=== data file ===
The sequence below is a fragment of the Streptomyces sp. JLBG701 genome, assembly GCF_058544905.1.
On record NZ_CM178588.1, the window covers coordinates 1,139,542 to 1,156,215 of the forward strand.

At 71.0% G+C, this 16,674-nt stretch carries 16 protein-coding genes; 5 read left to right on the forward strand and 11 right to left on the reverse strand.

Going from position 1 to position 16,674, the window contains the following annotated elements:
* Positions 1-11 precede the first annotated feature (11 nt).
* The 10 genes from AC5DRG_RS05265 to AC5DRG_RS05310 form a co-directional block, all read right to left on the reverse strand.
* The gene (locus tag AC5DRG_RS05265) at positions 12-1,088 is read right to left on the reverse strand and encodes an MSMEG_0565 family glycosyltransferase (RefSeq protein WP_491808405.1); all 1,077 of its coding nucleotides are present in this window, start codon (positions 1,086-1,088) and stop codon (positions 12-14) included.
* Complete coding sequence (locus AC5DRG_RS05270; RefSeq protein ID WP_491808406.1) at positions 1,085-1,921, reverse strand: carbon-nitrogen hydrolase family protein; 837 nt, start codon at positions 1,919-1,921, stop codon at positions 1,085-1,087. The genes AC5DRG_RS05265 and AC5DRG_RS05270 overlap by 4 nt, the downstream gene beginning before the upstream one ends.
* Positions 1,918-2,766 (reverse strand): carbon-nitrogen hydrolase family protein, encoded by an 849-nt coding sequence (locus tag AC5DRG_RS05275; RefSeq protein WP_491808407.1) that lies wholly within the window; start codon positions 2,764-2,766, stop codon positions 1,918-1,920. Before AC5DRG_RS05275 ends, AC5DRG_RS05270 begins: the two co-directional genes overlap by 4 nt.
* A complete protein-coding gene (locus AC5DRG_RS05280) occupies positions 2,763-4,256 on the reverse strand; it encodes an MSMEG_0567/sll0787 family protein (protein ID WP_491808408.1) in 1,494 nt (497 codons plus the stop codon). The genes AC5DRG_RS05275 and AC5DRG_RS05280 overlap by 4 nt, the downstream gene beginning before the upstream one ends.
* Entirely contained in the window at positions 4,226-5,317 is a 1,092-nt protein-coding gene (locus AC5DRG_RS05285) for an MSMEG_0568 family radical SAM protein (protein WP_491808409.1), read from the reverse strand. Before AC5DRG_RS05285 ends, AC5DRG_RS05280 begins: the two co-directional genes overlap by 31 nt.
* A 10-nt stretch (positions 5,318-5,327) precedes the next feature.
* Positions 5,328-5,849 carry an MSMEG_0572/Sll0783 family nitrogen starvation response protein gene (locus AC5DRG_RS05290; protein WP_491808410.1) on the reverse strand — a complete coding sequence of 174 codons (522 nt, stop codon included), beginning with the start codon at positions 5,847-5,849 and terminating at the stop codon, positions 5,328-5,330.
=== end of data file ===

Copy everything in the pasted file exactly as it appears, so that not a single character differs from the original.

The sequence below is a fragment of the Streptomyces sp. JLBG701 genome, assembly GCF_058544905.1.
On record NZ_CM178588.1, the window covers coordinates 1,139,542 to 1,156,215 of the forward strand.

At 71.0% G+C, this 16,674-nt stretch carries 16 protein-coding genes; 5 read left to right on the forward strand and 11 right to left on the reverse strand.

Going from position 1 to position 16,674, the window contains the following annotated elements:
* Positions 1-11 precede the first annotated feature (11 nt).
* The 10 genes from AC5DRG_RS05265 to AC5DRG_RS05310 form a co-directional block, all read right to left on the reverse strand.
* The gene (locus tag AC5DRG_RS05265) at positions 12-1,088 is read right to left on the reverse strand and encodes an MSMEG_0565 family glycosyltransferase (RefSeq protein WP_491808405.1); all 1,077 of its coding nucleotides are present in this window, start codon (positions 1,086-1,088) and stop codon (positions 12-14) included.
* Complete coding sequence (locus AC5DRG_RS05270; RefSeq protein ID WP_491808406.1) at positions 1,085-1,921, reverse strand: carbon-nitrogen hydrolase family protein; 837 nt, start codon at positions 1,919-1,921, stop codon at positions 1,085-1,087. The genes AC5DRG_RS05265 and AC5DRG_RS05270 overlap by 4 nt, the downstream gene beginning before the upstream one ends.
* Positions 1,918-2,766 (reverse strand): carbon-nitrogen hydrolase family protein, encoded by an 849-nt coding sequence (locus tag AC5DRG_RS05275; RefSeq protein WP_491808407.1) that lies wholly within the window; start codon positions 2,764-2,766, stop codon positions 1,918-1,920. Before AC5DRG_RS05275 ends, AC5DRG_RS05270 begins: the two co-directional genes overlap by 4 nt.
* A complete protein-coding gene (locus AC5DRG_RS05280) occupies positions 2,763-4,256 on the reverse strand; it encodes an MSMEG_0567/sll0787 family protein (protein ID WP_491808408.1) in 1,494 nt (497 codons plus the stop codon). The genes AC5DRG_RS05275 and AC5DRG_RS05280 overlap by 4 nt, the downstream gene beginning before the upstream one ends.
* Entirely contained in the window at positions 4,226-5,317 is a 1,092-nt protein-coding gene (locus AC5DRG_RS05285) for an MSMEG_0568 family radical SAM protein (protein WP_491808409.1), read from the reverse strand. Before AC5DRG_RS05285 ends, AC5DRG_RS05280 begins: the two co-directional genes overlap by 31 nt.
* A 10-nt stretch (positions 5,318-5,327) precedes the next feature.
* Positions 5,328-5,849 carry an MSMEG_0572/Sll0783 family nitrogen starvation response protein gene (locus AC5DRG_RS05290; protein WP_491808410.1) on the reverse strand — a complete coding sequence of 174 codons (522 nt, stop codon included), beginning with the start codon at positions 5,847-5,849 and terminating at the stop codon, positions 5,328-5,330.